Windstorm Damage of May 20, 2001
Example 2: Shumard Oak in Residential Back Yard
An examination of the roots revealed extensive fungal infection of the root heartwood. During windstorms, healthy roots provide a secure foundation for the tree and, in a healthy tree, this foundation will be so secure that the trunk will snap before the roots will give way.
The bark on this tree had been severely damaged several years ago, at a point some 18 to 24 inches above the ground. Such injury often occurs during the clearing of a lot in preparation for home construction. The resulting wound has now become covered with bark, but the scar is not perfectly healed, and shows obvious signs of decay. These signs indicate that this wound had become infected by a fungus before new cambium could form over it. Such an infection would be expected to eventually cause the same heartwood rot seen in the tree on the previous page. This tree, however, had also become infected with a fungal rot in its roots, probably as the result of root damage while the lot was being cleared.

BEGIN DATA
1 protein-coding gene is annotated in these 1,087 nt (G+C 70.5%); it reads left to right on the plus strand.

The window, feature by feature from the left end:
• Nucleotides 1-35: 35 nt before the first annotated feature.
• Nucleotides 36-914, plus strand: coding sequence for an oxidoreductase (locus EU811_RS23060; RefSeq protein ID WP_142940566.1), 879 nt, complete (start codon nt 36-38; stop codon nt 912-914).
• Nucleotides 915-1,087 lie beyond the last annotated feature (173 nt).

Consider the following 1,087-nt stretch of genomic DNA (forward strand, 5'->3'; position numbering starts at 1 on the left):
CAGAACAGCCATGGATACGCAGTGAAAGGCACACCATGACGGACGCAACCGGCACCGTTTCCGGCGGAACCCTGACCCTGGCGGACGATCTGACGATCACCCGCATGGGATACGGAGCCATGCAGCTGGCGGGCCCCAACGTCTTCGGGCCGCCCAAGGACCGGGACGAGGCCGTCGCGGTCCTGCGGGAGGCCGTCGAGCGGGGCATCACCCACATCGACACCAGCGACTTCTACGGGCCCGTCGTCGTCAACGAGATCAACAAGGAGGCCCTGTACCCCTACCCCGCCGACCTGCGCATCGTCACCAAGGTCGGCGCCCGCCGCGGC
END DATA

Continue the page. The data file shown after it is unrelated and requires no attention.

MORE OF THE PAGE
Above this scar, the trunk exhibits other partially healed wounds, including that shown in the photo at right. Deep fissures in the bark lead to decayed wood that is partially hidden by scar tissue and overlying bark.
Several round holes can also be seen in the bark overlaying the poorly healed wound. The rounded edges of these holes make them appear as though they had been made with a drill. These are the exit holes of adult wood boring beetles. Such beetles attack trees that have been stressed by mechanical injury or by diseases that prevent the tree from producing thick, healthy cambium and bark capable of resisting invasion by the borer's larvae.
|Not far from
the oak shown on the previous page, another of the same species (again, a Shumard
Oak, Quercus shumardii Buckl.) had fallen through a privacy fence
from the back yard of a residence. In this case, the trunk was largely
intact, but the roots nearest the trunk had snapped.